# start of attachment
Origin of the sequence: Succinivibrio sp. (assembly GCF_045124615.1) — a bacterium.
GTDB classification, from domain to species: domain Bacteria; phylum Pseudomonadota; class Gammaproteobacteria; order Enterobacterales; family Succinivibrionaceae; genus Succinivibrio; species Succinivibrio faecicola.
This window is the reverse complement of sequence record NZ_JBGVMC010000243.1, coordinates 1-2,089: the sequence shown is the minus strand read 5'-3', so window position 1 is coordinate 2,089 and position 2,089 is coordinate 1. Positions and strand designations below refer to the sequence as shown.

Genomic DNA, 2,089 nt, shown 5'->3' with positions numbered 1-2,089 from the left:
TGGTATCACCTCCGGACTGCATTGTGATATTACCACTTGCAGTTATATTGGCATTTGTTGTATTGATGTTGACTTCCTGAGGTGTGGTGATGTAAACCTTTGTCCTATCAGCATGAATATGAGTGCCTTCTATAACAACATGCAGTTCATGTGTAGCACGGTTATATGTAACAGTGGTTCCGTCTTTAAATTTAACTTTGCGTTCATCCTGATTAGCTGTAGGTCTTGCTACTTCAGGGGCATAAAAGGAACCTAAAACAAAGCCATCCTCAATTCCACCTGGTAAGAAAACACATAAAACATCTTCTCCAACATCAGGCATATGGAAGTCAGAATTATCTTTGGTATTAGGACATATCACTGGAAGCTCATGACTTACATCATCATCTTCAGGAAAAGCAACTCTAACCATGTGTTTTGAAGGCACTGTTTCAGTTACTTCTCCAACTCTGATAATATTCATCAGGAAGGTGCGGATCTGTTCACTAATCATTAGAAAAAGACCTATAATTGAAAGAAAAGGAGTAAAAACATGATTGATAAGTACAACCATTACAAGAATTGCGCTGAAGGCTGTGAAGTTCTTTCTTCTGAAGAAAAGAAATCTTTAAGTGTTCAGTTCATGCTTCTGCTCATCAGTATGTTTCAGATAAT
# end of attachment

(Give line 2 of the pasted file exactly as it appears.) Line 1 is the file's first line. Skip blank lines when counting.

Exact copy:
GTDB classification, from domain to species: domain Bacteria; phylum Pseudomonadota; class Gammaproteobacteria; order Enterobacterales; family Succinivibrionaceae; genus Succinivibrio; species Succinivibrio faecicola.